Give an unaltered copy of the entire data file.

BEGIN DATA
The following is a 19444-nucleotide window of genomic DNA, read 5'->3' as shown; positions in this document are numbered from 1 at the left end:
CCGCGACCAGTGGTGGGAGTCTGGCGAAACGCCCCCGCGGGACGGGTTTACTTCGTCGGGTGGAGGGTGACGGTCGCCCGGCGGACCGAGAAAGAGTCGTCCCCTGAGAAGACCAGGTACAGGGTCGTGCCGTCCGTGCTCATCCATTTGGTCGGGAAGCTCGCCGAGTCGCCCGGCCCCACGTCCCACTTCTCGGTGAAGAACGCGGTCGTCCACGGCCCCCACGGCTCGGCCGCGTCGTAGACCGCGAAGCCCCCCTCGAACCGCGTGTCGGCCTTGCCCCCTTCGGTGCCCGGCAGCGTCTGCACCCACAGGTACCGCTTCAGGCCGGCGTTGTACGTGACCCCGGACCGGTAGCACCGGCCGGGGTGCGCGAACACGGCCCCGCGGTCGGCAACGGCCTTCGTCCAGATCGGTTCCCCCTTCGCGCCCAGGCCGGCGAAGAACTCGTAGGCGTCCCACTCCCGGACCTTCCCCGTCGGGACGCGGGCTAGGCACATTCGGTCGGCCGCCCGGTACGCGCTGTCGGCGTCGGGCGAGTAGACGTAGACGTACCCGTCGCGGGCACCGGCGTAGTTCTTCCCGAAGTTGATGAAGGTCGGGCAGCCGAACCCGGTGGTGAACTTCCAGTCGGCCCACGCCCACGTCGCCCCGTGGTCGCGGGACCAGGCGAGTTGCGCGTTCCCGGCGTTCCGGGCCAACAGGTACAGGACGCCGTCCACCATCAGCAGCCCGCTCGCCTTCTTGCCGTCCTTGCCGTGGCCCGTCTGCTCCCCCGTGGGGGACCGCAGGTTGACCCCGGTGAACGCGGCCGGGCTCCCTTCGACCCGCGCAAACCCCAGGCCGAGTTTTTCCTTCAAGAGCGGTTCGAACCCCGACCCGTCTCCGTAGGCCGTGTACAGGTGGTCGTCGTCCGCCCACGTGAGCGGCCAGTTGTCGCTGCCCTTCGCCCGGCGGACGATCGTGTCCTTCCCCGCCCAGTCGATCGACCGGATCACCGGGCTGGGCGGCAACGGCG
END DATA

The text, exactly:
The following is a 19444-nucleotide window of genomic DNA, read 5'->3' as shown; positions in this document are numbered from 1 at the left end:
CCGCGACCAGTGGTGGGAGTCTGGCGAAACGCCCCCGCGGGACGGGTTTACTTCGTCGGGTGGAGGGTGACGGTCGCCCGGCGGACCGAGAAAGAGTCGTCCCCTGAGAAGACCAGGTACAGGGTCGTGCCGTCCGTGCTCATCCATTTGGTCGGGAAGCTCGCCGAGTCGCCCGGCCCCACGTCCCACTTCTCGGTGAAGAACGCGGTCGTCCACGGCCCCCACGGCTCGGCCGCGTCGTAGACCGCGAAGCCCCCCTCGAACCGCGTGTCGGCCTTGCCCCCTTCGGTGCCCGGCAGCGTCTGCACCCACAGGTACCGCTTCAGGCCGGCGTTGTACGTGACCCCGGACCGGTAGCACCGGCCGGGGTGCGCGAACACGGCCCCGCGGTCGGCAACGGCCTTCGTCCAGATCGGTTCCCCCTTCGCGCCCAGGCCGGCGAAGAACTCGTAGGCGTCCCACTCCCGGACCTTCCCCGTCGGGACGCGGGCTAGGCACATTCGGTCGGCCGCCCGGTACGCGCTGTCGGCGTCGGGCGAGTAGACGTAGACGTACCCGTCGCGGGCACCGGCGTAGTTCTTCCCGAAGTTGATGAAGGTCGGGCAGCCGAACCCGGTGGTGAACTTCCAGTCGGCCCACGCCCACGTCGCCCCGTGGTCGCGGGACCAGGCGAGTTGCGCGTTCCCGGCGTTCCGGGCCAACAGGTACAGGACGCCGTCCACCATCAGCAGCCCGCTCGCCTTCTTGCCGTCCTTGCCGTGGCCCGTCTGCTCCCCCGTGGGGGACCGCAGGTTGACCCCGGTGAACGCGGCCGGGCTCCCTTCGACCCGCGCAAACCCCAGGCCGAGTTTTTCCTTCAAGAGCGGTTCGAACCCCGACCCGTCTCCGTAGGCCGTGTACAGGTGGTCGTCGTCCGCCCACGTGAGCGGCCAGTTGTCGCTGCCCTTCGCCCGGCGGACGATCGTGTCCTTCCCCGCCCAGTCGATCGACCGGATCACCGGGCTGGGCGGCAACGGCG